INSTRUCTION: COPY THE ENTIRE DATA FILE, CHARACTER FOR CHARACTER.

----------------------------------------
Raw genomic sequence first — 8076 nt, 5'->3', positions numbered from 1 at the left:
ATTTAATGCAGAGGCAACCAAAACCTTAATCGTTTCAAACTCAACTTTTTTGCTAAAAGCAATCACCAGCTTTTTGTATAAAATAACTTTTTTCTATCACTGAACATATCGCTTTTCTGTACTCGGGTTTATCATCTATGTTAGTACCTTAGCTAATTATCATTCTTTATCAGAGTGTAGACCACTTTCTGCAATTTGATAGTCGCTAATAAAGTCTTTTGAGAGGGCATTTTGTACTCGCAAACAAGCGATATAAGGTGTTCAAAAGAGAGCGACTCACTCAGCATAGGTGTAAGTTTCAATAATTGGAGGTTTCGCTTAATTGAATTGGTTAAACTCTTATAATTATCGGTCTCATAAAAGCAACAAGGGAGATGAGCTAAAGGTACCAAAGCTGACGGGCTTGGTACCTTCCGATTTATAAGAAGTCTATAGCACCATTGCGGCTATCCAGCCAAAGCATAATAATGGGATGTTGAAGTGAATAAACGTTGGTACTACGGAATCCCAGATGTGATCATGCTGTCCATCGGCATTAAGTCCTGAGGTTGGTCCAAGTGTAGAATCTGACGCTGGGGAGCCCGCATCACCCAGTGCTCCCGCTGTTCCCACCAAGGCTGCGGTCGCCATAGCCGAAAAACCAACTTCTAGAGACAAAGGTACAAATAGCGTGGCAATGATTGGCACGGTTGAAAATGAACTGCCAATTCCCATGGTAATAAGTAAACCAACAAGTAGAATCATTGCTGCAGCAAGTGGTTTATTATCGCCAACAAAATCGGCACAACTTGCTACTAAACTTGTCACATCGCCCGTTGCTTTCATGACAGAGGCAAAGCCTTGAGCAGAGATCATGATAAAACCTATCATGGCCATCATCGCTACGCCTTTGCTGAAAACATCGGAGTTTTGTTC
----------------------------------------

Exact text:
Raw genomic sequence first — 8076 nt, 5'->3', positions numbered from 1 at the left:
ATTTAATGCAGAGGCAACCAAAACCTTAATCGTTTCAAACTCAACTTTTTTGCTAAAAGCAATCACCAGCTTTTTGTATAAAATAACTTTTTTCTATCACTGAACATATCGCTTTTCTGTACTCGGGTTTATCATCTATGTTAGTACCTTAGCTAATTATCATTCTTTATCAGAGTGTAGACCACTTTCTGCAATTTGATAGTCGCTAATAAAGTCTTTTGAGAGGGCATTTTGTACTCGCAAACAAGCGATATAAGGTGTTCAAAAGAGAGCGACTCACTCAGCATAGGTGTAAGTTTCAATAATTGGAGGTTTCGCTTAATTGAATTGGTTAAACTCTTATAATTATCGGTCTCATAAAAGCAACAAGGGAGATGAGCTAAAGGTACCAAAGCTGACGGGCTTGGTACCTTCCGATTTATAAGAAGTCTATAGCACCATTGCGGCTATCCAGCCAAAGCATAATAATGGGATGTTGAAGTGAATAAACGTTGGTACTACGGAATCCCAGATGTGATCATGCTGTCCATCGGCATTAAGTCCTGAGGTTGGTCCAAGTGTAGAATCTGACGCTGGGGAGCCCGCATCACCCAGTGCTCCCGCTGTTCCCACCAAGGCTGCGGTCGCCATAGCCGAAAAACCAACTTCTAGAGACAAAGGTACAAATAGCGTGGCAATGATTGGCACGGTTGAAAATGAACTGCCAATTCCCATGGTAATAAGTAAACCAACAAGTAGAATCATTGCTGCAGCAAGTGGTTTATTATCGCCAACAAAATCGGCACAACTTGCTACTAAACTTGTCACATCGCCCGTTGCTTTCATGACAGAGGCAAAGCCTTGAGCAGAGATCATGATAAAACCTATCATGGCCATCATCGCTACGCCTTTGCTGAAAACATCGGAGTTTTGTTC